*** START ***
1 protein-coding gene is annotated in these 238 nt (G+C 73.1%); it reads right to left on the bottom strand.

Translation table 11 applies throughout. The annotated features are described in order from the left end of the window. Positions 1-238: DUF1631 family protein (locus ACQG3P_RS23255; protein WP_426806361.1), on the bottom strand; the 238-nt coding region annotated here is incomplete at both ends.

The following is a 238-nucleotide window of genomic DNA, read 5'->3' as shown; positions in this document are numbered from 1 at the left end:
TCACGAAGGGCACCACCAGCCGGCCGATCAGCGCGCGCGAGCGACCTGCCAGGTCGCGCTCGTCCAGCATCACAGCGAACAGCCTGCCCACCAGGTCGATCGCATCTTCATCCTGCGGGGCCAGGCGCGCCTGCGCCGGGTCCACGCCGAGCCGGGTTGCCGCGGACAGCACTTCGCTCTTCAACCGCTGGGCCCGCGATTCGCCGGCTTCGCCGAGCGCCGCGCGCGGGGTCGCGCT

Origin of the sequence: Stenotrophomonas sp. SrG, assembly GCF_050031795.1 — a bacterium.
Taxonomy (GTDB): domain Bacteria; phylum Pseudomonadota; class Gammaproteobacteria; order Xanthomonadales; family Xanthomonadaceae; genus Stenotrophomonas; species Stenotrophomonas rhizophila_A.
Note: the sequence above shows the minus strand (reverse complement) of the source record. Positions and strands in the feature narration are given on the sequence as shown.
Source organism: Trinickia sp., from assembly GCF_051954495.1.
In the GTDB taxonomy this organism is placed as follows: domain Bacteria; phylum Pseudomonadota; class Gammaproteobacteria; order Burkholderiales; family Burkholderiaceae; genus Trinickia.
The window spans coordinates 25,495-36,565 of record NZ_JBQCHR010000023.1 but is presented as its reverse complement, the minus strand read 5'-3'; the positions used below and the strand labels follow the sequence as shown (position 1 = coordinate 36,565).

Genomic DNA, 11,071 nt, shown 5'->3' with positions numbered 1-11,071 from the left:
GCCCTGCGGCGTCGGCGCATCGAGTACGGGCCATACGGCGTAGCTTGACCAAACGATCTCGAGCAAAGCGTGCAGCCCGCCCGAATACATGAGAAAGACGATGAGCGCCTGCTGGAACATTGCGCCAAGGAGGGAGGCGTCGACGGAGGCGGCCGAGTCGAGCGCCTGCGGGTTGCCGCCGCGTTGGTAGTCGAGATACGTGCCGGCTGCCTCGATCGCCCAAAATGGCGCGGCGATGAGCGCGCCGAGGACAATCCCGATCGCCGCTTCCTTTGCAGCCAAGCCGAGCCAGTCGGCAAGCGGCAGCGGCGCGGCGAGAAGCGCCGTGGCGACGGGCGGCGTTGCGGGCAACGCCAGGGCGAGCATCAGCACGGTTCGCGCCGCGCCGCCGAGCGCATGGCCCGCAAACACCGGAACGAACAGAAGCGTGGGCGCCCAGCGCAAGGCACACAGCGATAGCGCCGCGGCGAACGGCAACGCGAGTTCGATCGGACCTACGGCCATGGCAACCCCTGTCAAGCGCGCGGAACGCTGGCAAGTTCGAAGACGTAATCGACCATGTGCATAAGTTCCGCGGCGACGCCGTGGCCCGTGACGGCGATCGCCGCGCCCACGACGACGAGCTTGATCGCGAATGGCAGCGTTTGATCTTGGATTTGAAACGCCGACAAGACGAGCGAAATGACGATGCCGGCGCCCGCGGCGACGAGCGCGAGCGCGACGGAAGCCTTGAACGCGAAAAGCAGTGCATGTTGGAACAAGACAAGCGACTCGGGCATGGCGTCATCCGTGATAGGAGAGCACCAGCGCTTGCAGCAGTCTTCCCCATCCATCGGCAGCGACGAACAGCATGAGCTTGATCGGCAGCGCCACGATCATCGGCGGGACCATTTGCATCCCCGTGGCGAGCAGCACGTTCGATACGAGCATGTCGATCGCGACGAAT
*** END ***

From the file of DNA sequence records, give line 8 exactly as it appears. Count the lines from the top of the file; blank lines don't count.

Source organism: Trinickia sp., from assembly GCF_051954495.1.